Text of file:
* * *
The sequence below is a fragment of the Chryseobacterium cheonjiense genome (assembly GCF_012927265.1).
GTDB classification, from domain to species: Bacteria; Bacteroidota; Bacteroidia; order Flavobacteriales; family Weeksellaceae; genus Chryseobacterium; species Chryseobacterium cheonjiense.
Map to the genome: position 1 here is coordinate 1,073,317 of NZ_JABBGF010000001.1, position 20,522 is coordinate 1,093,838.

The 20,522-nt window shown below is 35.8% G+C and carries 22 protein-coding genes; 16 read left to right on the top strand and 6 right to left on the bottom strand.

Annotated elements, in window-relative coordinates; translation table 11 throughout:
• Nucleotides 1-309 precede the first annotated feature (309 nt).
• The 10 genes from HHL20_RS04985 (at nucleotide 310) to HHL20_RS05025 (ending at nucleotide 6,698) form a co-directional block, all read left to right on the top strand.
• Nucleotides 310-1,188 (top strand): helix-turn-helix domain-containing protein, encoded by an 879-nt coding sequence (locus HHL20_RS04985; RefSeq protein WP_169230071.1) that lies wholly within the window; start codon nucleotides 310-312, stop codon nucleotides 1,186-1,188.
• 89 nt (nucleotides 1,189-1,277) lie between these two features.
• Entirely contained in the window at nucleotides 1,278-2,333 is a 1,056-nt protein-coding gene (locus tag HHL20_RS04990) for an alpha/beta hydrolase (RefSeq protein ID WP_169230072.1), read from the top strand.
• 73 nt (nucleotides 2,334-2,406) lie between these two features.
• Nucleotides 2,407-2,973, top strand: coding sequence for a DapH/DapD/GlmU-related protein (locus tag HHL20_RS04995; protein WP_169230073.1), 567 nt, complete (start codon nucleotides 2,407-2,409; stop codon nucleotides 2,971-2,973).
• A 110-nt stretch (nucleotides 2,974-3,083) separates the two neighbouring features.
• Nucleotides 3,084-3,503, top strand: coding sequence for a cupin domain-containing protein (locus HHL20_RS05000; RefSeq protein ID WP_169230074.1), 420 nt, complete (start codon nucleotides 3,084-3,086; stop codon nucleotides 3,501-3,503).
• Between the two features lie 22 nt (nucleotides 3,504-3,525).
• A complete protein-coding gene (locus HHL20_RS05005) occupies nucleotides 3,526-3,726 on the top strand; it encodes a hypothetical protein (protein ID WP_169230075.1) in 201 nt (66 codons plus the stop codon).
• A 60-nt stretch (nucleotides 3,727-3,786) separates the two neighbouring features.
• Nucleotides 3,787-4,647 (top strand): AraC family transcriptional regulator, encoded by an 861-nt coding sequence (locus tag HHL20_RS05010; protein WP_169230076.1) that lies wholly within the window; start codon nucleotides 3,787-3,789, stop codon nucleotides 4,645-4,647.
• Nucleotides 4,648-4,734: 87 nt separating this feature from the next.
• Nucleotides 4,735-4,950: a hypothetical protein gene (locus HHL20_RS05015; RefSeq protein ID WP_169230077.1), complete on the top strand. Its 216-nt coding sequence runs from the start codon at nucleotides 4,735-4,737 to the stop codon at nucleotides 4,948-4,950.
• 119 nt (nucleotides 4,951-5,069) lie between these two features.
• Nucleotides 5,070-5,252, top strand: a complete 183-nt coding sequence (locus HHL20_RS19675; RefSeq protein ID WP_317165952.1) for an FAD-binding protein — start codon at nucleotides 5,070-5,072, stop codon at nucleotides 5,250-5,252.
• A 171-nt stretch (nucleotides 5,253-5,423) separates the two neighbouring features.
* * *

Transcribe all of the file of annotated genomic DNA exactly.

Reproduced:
The sequence below is a fragment of the Chryseobacterium cheonjiense genome (assembly GCF_012927265.1).
GTDB classification, from domain to species: Bacteria; Bacteroidota; Bacteroidia; order Flavobacteriales; family Weeksellaceae; genus Chryseobacterium; species Chryseobacterium cheonjiense.
Map to the genome: position 1 here is coordinate 1,073,317 of NZ_JABBGF010000001.1, position 20,522 is coordinate 1,093,838.

The 20,522-nt window shown below is 35.8% G+C and carries 22 protein-coding genes; 16 read left to right on the top strand and 6 right to left on the bottom strand.

Annotated elements, in window-relative coordinates; translation table 11 throughout:
• Nucleotides 1-309 precede the first annotated feature (309 nt).
• The 10 genes from HHL20_RS04985 (at nucleotide 310) to HHL20_RS05025 (ending at nucleotide 6,698) form a co-directional block, all read left to right on the top strand.
• Nucleotides 310-1,188 (top strand): helix-turn-helix domain-containing protein, encoded by an 879-nt coding sequence (locus HHL20_RS04985; RefSeq protein WP_169230071.1) that lies wholly within the window; start codon nucleotides 310-312, stop codon nucleotides 1,186-1,188.
• 89 nt (nucleotides 1,189-1,277) lie between these two features.
• Entirely contained in the window at nucleotides 1,278-2,333 is a 1,056-nt protein-coding gene (locus tag HHL20_RS04990) for an alpha/beta hydrolase (RefSeq protein ID WP_169230072.1), read from the top strand.
• 73 nt (nucleotides 2,334-2,406) lie between these two features.
• Nucleotides 2,407-2,973, top strand: coding sequence for a DapH/DapD/GlmU-related protein (locus tag HHL20_RS04995; protein WP_169230073.1), 567 nt, complete (start codon nucleotides 2,407-2,409; stop codon nucleotides 2,971-2,973).
• A 110-nt stretch (nucleotides 2,974-3,083) separates the two neighbouring features.
• Nucleotides 3,084-3,503, top strand: coding sequence for a cupin domain-containing protein (locus HHL20_RS05000; RefSeq protein ID WP_169230074.1), 420 nt, complete (start codon nucleotides 3,084-3,086; stop codon nucleotides 3,501-3,503).
• Between the two features lie 22 nt (nucleotides 3,504-3,525).
• A complete protein-coding gene (locus HHL20_RS05005) occupies nucleotides 3,526-3,726 on the top strand; it encodes a hypothetical protein (protein ID WP_169230075.1) in 201 nt (66 codons plus the stop codon).
• A 60-nt stretch (nucleotides 3,727-3,786) separates the two neighbouring features.
• Nucleotides 3,787-4,647 (top strand): AraC family transcriptional regulator, encoded by an 861-nt coding sequence (locus tag HHL20_RS05010; protein WP_169230076.1) that lies wholly within the window; start codon nucleotides 3,787-3,789, stop codon nucleotides 4,645-4,647.
• Nucleotides 4,648-4,734: 87 nt separating this feature from the next.
• Nucleotides 4,735-4,950: a hypothetical protein gene (locus HHL20_RS05015; RefSeq protein ID WP_169230077.1), complete on the top strand. Its 216-nt coding sequence runs from the start codon at nucleotides 4,735-4,737 to the stop codon at nucleotides 4,948-4,950.
• 119 nt (nucleotides 4,951-5,069) lie between these two features.
• Nucleotides 5,070-5,252, top strand: a complete 183-nt coding sequence (locus HHL20_RS19675; RefSeq protein ID WP_317165952.1) for an FAD-binding protein — start codon at nucleotides 5,070-5,072, stop codon at nucleotides 5,250-5,252.
• A 171-nt stretch (nucleotides 5,253-5,423) separates the two neighbouring features.